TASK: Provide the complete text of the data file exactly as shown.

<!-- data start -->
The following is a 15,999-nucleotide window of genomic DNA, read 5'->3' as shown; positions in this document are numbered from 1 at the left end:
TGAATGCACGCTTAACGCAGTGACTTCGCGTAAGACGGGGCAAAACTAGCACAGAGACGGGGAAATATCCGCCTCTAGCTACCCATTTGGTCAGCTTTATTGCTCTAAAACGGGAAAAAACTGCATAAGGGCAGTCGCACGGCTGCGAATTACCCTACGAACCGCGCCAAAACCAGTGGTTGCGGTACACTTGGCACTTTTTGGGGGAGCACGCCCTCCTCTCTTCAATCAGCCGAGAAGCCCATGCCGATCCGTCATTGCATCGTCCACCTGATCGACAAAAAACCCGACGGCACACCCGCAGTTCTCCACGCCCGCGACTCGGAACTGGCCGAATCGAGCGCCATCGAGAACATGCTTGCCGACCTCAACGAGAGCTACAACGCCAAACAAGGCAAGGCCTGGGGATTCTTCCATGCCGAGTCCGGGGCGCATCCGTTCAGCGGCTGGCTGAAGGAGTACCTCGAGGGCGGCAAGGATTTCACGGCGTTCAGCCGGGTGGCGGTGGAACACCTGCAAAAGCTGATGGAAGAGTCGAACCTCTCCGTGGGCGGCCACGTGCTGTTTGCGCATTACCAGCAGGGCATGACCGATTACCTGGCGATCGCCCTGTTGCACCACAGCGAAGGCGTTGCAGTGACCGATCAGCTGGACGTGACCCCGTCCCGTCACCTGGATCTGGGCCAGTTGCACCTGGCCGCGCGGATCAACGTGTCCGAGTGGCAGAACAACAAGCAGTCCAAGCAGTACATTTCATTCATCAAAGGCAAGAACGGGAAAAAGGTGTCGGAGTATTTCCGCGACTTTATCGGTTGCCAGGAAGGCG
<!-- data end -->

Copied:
The following is a 15,999-nucleotide window of genomic DNA, read 5'->3' as shown; positions in this document are numbered from 1 at the left end:
TGAATGCACGCTTAACGCAGTGACTTCGCGTAAGACGGGGCAAAACTAGCACAGAGACGGGGAAATATCCGCCTCTAGCTACCCATTTGGTCAGCTTTATTGCTCTAAAACGGGAAAAAACTGCATAAGGGCAGTCGCACGGCTGCGAATTACCCTACGAACCGCGCCAAAACCAGTGGTTGCGGTACACTTGGCACTTTTTGGGGGAGCACGCCCTCCTCTCTTCAATCAGCCGAGAAGCCCATGCCGATCCGTCATTGCATCGTCCACCTGATCGACAAAAAACCCGACGGCACACCCGCAGTTCTCCACGCCCGCGACTCGGAACTGGCCGAATCGAGCGCCATCGAGAACATGCTTGCCGACCTCAACGAGAGCTACAACGCCAAACAAGGCAAGGCCTGGGGATTCTTCCATGCCGAGTCCGGGGCGCATCCGTTCAGCGGCTGGCTGAAGGAGTACCTCGAGGGCGGCAAGGATTTCACGGCGTTCAGCCGGGTGGCGGTGGAACACCTGCAAAAGCTGATGGAAGAGTCGAACCTCTCCGTGGGCGGCCACGTGCTGTTTGCGCATTACCAGCAGGGCATGACCGATTACCTGGCGATCGCCCTGTTGCACCACAGCGAAGGCGTTGCAGTGACCGATCAGCTGGACGTGACCCCGTCCCGTCACCTGGATCTGGGCCAGTTGCACCTGGCCGCGCGGATCAACGTGTCCGAGTGGCAGAACAACAAGCAGTCCAAGCAGTACATTTCATTCATCAAAGGCAAGAACGGGAAAAAGGTGTCGGAGTATTTCCGCGACTTTATCGGTTGCCAGGAAGGCG